Baseline echocardiography of the study participants did not reveal typical characteristics of an athlete’s heart [32]. After the marathon, we observed a physiological increase in systolic LV function (FS, longitudinal 2D strain and S’) as a result of the increased inotropy. There was a transient alteration of LV diastolic function parameters (decreased E/A ratio, DT, E and E’ and increased A and A’) after the race most likely related to the apparent dehydration [33] and the increased heart rate [34,35]. The E/E’ ratio increased significantly (to an average of 9.0) immediately after the marathon (an E/E’ ratio of ≥15 indicates pathological filling pressures in humans with cardiac disease) [35]. However, the use of the E/E’ ratio for estimating filling pressures in healthy hearts is controversially discussed as the E/E’ ratio is preload dependent and may be disproportionally elevated in the presence of hypovolemia despite low filling pressures [36,35]. The average baseline E/E’ value of 8.0 in our study population reflects the age- and sex-dependent physiological adaptation of diastolic parameters in healthy individuals [37].

Previous studies on (ultra-) endurance athletes have suggested RV dysfunction and increases of RV volume after exercise [2,5,26]. However, in our study cohort we found no evidence of clinically relevant right heart myocardial dysfunction. Parameters of systolic and global RV function (RV S’, RV basal strain, MPI) remained unchanged, while TAPSE and strain of the mid and apical RV wall segments changed within normal, clinically non-relevant ranges. Furthermore, RVEDD decreased significantly in our study cohort after the race, which we primarily attribute to the apparent dehydration. In contrast to most of the above mentioned studies on endurance athletes, all post-marathon assessments were completed before rehydration was initiated. As a limitation it has to be critically considered that the diagnostic accuracy describing RV volume by 2D echocardiography is still not sufficiently validated.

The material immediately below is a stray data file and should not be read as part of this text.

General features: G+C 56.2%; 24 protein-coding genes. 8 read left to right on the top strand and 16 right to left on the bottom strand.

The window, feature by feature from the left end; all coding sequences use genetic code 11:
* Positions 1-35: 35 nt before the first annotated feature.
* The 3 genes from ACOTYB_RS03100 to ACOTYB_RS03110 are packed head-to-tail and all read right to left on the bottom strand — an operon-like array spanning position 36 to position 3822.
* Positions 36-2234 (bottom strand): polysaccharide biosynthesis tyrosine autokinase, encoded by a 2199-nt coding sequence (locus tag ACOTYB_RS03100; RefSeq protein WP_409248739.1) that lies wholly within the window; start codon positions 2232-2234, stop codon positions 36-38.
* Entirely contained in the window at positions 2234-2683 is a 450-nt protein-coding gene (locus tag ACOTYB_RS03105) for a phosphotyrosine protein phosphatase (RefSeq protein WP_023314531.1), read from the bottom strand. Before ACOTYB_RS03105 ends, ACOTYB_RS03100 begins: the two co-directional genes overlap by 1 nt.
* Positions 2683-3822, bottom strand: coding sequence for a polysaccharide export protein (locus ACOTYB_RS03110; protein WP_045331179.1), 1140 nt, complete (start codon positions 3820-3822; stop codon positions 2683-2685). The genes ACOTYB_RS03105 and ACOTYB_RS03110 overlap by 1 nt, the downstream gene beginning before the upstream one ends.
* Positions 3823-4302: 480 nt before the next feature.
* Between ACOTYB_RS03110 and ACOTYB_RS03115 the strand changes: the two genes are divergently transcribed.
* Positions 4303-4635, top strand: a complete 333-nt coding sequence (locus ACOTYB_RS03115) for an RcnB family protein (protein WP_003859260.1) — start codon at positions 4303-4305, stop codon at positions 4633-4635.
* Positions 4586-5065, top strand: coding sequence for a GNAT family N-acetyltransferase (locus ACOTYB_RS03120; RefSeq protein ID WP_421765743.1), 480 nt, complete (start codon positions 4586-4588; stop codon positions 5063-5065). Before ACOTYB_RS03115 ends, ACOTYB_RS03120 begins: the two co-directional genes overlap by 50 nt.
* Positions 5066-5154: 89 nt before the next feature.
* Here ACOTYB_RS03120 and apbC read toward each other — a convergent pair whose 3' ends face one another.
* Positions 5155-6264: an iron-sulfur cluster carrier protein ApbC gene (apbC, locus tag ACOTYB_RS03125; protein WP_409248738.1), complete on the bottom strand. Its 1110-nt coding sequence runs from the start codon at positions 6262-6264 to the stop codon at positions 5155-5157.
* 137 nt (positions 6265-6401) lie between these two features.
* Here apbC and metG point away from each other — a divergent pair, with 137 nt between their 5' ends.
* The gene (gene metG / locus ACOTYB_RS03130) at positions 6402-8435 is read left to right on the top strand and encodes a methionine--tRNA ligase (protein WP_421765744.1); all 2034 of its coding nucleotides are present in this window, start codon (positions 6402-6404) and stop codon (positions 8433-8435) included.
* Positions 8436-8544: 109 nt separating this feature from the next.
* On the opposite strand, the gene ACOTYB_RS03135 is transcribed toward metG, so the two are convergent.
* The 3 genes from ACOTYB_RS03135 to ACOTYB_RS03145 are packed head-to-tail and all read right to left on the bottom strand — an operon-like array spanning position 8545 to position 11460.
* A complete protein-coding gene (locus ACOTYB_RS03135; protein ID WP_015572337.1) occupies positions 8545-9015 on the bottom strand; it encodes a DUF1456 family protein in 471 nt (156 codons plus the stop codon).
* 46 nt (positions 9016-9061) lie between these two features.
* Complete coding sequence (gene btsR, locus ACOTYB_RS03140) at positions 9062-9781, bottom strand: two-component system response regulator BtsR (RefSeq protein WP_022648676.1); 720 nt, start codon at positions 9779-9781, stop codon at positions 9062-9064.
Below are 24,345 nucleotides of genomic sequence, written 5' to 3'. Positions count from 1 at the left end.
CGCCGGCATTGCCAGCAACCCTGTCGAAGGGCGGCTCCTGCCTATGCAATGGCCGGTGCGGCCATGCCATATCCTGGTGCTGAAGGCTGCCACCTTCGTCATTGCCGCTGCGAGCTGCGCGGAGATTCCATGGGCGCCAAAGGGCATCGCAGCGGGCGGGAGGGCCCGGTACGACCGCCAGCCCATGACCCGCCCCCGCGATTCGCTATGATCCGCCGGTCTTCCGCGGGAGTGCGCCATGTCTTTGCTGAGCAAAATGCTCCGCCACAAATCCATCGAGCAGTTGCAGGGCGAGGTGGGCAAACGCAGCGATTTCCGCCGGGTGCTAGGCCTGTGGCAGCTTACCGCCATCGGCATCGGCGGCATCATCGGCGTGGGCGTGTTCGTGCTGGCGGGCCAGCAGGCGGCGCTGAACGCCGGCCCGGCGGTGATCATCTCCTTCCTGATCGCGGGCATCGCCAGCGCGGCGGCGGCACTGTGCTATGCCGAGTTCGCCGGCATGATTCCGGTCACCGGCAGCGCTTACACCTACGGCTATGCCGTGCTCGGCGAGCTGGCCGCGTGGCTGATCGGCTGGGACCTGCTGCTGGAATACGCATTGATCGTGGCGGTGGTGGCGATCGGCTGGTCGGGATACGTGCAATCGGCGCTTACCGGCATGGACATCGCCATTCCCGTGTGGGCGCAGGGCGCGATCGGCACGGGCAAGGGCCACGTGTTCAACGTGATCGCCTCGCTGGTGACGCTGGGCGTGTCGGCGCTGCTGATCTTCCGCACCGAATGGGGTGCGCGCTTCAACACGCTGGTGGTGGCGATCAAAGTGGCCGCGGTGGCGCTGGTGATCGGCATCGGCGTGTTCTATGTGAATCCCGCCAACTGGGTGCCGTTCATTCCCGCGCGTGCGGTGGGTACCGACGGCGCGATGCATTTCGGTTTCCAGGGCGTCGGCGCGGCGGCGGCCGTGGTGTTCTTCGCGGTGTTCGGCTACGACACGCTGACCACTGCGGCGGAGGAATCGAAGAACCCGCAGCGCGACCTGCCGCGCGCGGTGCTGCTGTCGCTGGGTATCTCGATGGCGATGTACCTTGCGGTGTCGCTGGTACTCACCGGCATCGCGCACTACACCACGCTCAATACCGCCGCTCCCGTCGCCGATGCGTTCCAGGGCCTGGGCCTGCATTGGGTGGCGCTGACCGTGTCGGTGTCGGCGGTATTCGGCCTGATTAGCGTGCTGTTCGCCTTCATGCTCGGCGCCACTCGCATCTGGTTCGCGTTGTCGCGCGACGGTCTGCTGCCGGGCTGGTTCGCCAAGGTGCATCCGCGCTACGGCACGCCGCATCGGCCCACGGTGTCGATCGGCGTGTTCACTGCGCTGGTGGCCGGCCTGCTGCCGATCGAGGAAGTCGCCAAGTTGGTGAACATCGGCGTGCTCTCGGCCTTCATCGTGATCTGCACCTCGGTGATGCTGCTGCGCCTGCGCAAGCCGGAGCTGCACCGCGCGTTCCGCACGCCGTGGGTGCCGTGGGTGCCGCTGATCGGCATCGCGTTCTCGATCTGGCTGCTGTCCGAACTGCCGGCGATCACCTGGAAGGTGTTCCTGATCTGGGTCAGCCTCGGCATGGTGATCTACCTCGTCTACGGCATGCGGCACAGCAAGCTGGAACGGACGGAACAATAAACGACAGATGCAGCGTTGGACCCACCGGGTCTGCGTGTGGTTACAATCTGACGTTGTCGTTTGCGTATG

We measured cystatin C for evaluation of renal filtration, which is synthesized constantly by all nucleated cells and is virtually independent of age, muscle mass and muscle work [11]. We found a significant increase in cystatin C levels after completion of the marathon in our study cohort which normalized within the 2 weeks follow-up. This transient alteration of renal function may be of pre-renal origin due to the hydration status of the runners after the race, but the impact of other aggravating factors such as exercise-induced inflammation or oxidative stress should be addressed in further studies. However, we did not observe an association of changes of cystatin C levels and CRP, NT-proBNP or CK after the race among our runners that would indicate a substantial inflammatory trigger, acute cardiorenal syndrome or rhabdomyolysis, respectively, as causes for the altered renal function. Furthermore, it remains to be proven whether repetitive, exercise-induced alterations of renal function lead to detrimental long-term effects in healthy runners and in runners with pre-existing renal impairment. However, we did not observe an association between average training levels and baseline creatinine or cystatin C in our study cohort that would support this hypothesis.